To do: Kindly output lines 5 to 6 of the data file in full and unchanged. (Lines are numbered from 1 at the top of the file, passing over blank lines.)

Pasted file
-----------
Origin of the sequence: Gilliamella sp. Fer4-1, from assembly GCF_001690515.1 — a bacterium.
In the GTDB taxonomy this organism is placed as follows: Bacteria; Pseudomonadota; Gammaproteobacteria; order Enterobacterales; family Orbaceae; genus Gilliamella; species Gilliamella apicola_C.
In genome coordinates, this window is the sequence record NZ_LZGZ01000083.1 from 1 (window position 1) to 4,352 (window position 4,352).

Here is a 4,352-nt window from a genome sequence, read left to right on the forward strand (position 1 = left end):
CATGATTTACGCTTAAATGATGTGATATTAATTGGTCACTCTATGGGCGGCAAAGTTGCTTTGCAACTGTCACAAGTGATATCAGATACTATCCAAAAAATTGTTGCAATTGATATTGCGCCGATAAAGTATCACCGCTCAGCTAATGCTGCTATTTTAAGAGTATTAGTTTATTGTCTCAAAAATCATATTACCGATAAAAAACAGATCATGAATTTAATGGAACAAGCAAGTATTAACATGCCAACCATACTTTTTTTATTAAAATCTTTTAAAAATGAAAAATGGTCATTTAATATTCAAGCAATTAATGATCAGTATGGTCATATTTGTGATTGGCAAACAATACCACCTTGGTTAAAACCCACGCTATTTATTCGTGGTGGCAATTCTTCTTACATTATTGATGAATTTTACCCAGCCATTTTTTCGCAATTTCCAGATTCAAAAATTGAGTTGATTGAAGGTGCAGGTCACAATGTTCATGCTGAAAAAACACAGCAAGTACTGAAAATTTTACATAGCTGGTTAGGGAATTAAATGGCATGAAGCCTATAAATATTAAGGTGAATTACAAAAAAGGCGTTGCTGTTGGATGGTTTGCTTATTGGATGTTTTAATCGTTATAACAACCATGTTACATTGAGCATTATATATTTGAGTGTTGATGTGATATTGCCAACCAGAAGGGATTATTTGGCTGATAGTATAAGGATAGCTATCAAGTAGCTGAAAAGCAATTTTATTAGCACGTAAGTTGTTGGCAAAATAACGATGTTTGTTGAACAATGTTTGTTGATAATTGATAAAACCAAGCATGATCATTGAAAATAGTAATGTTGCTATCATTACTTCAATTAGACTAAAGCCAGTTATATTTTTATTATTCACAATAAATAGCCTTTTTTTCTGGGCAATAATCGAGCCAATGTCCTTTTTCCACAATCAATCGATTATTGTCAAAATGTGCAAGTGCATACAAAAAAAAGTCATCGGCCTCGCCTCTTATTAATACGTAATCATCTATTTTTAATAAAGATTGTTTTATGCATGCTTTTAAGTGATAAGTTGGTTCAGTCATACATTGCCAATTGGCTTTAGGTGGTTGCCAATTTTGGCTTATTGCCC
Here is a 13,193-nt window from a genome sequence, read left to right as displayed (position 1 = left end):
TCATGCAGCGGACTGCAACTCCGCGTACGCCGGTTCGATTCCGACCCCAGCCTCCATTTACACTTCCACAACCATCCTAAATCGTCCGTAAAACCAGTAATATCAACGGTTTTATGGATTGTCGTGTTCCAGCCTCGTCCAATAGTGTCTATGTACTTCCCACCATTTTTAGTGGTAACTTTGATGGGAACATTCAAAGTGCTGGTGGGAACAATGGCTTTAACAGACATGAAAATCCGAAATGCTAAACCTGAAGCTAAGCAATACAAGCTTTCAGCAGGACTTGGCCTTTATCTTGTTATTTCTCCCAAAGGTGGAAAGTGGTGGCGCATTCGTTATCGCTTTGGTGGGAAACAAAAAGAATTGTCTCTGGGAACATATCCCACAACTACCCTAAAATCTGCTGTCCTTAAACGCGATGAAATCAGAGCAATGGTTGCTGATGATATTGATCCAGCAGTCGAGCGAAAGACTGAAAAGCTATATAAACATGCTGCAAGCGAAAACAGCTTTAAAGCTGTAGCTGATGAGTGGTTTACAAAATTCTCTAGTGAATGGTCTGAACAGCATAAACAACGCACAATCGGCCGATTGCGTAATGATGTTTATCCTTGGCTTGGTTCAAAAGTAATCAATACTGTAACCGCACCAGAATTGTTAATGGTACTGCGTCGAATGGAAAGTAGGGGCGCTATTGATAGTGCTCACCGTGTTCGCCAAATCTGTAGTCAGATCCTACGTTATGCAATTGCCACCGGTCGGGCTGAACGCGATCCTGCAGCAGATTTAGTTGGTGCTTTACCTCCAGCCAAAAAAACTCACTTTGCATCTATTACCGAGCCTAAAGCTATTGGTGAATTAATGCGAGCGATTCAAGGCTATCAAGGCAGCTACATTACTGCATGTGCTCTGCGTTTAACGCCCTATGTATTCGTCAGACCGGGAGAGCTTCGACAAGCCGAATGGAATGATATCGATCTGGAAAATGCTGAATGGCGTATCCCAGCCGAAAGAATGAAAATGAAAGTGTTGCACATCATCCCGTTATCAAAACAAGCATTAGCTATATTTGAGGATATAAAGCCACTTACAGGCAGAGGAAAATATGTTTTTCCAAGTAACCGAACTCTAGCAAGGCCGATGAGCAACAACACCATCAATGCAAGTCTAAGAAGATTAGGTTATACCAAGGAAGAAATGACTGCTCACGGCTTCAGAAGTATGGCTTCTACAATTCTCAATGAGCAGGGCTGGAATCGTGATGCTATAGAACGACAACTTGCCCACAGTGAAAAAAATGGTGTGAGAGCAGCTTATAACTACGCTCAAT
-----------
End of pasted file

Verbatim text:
CATGATTTACGCTTAAATGATGTGATATTAATTGGTCACTCTATGGGCGGCAAAGTTGCTTTGCAACTGTCACAAGTGATATCAGATACTATCCAAAAAATTGTTGCAATTGATATTGCGCCGATAAAGTATCACCGCTCAGCTAATGCTGCTATTTTAAGAGTATTAGTTTATTGTCTCAAAAATCATATTACCGATAAAAAACAGATCATGAATTTAATGGAACAAGCAAGTATTAACATGCCAACCATACTTTTTTTATTAAAATCTTTTAAAAATGAAAAATGGTCATTTAATATTCAAGCAATTAATGATCAGTATGGTCATATTTGTGATTGGCAAACAATACCACCTTGGTTAAAACCCACGCTATTTATTCGTGGTGGCAATTCTTCTTACATTATTGATGAATTTTACCCAGCCATTTTTTCGCAATTTCCAGATTCAAAAATTGAGTTGATTGAAGGTGCAGGTCACAATGTTCATGCTGAAAAAACACAGCAAGTACTGAAAATTTTACATAGCTGGTTAGGGAATTAAATGGCATGAAGCCTATAAATATTAAGGTGAATTACAAAAAAGGCGTTGCTGTTGGATGGTTTGCTTATTGGATGTTTTAATCGTTATAACAACCATGTTACATTGAGCATTATATATTTGAGTGTTGATGTGATATTGCCAACCAGAAGGGATTATTTGGCTGATAGTATAAGGATAGCTATCAAGTAGCTGAAAAGCAATTTTATTAGCACGTAAGTTGTTGGCAAAATAACGATGTTTGTTGAACAATGTTTGTTGATAATTGATAAAACCAAGCATGATCATTGAAAATAGTAATGTTGCTATCATTACTTCAATTAGACTAAAGCCAGTTATATTTTTATTATTCACAATAAATAGCCTTTTTTTCTGGGCAATAATCGAGCCAATGTCCTTTTTCCACAATCAATCGATTATTGTCAAAATGTGCAAGTGCATACAAAAAAAAGTCATCGGCCTCGCCTCTTATTAATACGTAATCATCTATTTTTAATAAAGATTGTTTTATGCATGCTTTTAAGTGATAAGTTGGTTCAGTCATACATTGCCAATTGGCTTTAGGTGGTTGCCAATTTTGGCTTATTGCCC
Here is a 13,193-nt window from a genome sequence, read left to right as displayed (position 1 = left end):